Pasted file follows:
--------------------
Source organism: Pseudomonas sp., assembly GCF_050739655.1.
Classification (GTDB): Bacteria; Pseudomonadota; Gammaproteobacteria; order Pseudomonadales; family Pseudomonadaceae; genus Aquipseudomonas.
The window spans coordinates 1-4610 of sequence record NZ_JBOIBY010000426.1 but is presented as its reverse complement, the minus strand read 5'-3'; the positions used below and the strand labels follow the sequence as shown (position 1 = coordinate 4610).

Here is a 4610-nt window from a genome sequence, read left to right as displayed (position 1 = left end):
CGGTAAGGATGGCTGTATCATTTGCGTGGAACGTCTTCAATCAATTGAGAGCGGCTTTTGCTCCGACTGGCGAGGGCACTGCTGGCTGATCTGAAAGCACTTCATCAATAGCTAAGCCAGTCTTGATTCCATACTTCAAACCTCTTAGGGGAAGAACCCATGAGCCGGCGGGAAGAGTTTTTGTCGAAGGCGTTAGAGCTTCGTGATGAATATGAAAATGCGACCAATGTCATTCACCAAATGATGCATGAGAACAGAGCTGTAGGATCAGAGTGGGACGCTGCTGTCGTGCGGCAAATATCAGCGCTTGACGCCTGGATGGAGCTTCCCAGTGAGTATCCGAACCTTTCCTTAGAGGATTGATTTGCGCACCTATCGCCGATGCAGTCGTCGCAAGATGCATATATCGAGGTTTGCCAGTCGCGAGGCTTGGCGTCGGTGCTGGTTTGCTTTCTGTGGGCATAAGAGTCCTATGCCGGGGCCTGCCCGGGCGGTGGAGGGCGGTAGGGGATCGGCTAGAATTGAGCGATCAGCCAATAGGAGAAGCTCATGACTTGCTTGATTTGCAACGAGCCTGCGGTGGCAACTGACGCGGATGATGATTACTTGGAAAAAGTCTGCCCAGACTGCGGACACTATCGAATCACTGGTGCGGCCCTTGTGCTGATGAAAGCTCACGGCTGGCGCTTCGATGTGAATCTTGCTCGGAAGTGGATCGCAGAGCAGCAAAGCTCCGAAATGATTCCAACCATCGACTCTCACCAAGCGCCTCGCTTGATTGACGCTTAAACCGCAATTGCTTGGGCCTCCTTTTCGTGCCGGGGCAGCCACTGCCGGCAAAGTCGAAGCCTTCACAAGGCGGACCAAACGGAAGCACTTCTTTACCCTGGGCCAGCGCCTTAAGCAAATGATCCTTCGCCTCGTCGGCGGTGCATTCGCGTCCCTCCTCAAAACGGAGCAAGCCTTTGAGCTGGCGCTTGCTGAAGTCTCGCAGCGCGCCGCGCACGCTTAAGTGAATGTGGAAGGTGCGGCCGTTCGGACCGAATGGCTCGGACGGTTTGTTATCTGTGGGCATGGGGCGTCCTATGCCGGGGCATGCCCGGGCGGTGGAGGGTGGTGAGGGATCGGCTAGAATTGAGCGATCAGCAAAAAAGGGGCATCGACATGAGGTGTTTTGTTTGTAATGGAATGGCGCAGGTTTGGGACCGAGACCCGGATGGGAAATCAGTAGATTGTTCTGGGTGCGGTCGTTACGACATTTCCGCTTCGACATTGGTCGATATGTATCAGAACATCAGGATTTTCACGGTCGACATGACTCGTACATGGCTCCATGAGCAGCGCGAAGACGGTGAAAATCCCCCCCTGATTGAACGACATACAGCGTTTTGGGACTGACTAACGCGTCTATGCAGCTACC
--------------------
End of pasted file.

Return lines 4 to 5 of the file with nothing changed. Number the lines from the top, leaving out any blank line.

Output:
Here is a 4610-nt window from a genome sequence, read left to right as displayed (position 1 = left end):
CGGTAAGGATGGCTGTATCATTTGCGTGGAACGTCTTCAATCAATTGAGAGCGGCTTTTGCTCCGACTGGCGAGGGCACTGCTGGCTGATCTGAAAGCACTTCATCAATAGCTAAGCCAGTCTTGATTCCATACTTCAAACCTCTTAGGGGAAGAACCCATGAGCCGGCGGGAAGAGTTTTTGTCGAAGGCGTTAGAGCTTCGTGATGAATATGAAAATGCGACCAATGTCATTCACCAAATGATGCATGAGAACAGAGCTGTAGGATCAGAGTGGGACGCTGCTGTCGTGCGGCAAATATCAGCGCTTGACGCCTGGATGGAGCTTCCCAGTGAGTATCCGAACCTTTCCTTAGAGGATTGATTTGCGCACCTATCGCCGATGCAGTCGTCGCAAGATGCATATATCGAGGTTTGCCAGTCGCGAGGCTTGGCGTCGGTGCTGGTTTGCTTTCTGTGGGCATAAGAGTCCTATGCCGGGGCCTGCCCGGGCGGTGGAGGGCGGTAGGGGATCGGCTAGAATTGAGCGATCAGCCAATAGGAGAAGCTCATGACTTGCTTGATTTGCAACGAGCCTGCGGTGGCAACTGACGCGGATGATGATTACTTGGAAAAAGTCTGCCCAGACTGCGGACACTATCGAATCACTGGTGCGGCCCTTGTGCTGATGAAAGCTCACGGCTGGCGCTTCGATGTGAATCTTGCTCGGAAGTGGATCGCAGAGCAGCAAAGCTCCGAAATGATTCCAACCATCGACTCTCACCAAGCGCCTCGCTTGATTGACGCTTAAACCGCAATTGCTTGGGCCTCCTTTTCGTGCCGGGGCAGCCACTGCCGGCAAAGTCGAAGCCTTCACAAGGCGGACCAAACGGAAGCACTTCTTTACCCTGGGCCAGCGCCTTAAGCAAATGATCCTTCGCCTCGTCGGCGGTGCATTCGCGTCCCTCCTCAAAACGGAGCAAGCCTTTGAGCTGGCGCTTGCTGAAGTCTCGCAGCGCGCCGCGCACGCTTAAGTGAATGTGGAAGGTGCGGCCGTTCGGACCGAATGGCTCGGACGGTTTGTTATCTGTGGGCATGGGGCGTCCTATGCCGGGGCATGCCCGGGCGGTGGAGGGTGGTGAGGGATCGGCTAGAATTGAGCGATCAGCAAAAAAGGGGCATCGACATGAGGTGTTTTGTTTGTAATGGAATGGCGCAGGTTTGGGACCGAGACCCGGATGGGAAATCAGTAGATTGTTCTGGGTGCGGTCGTTACGACATTTCCGCTTCGACATTGGTCGATATGTATCAGAACATCAGGATTTTCACGGTCGACATGACTCGTACATGGCTCCATGAGCAGCGCGAAGACGGTGAAAATCCCCCCCTGATTGAACGACATACAGCGTTTTGGGACTGACTAACGCGTCTATGCAGCTACC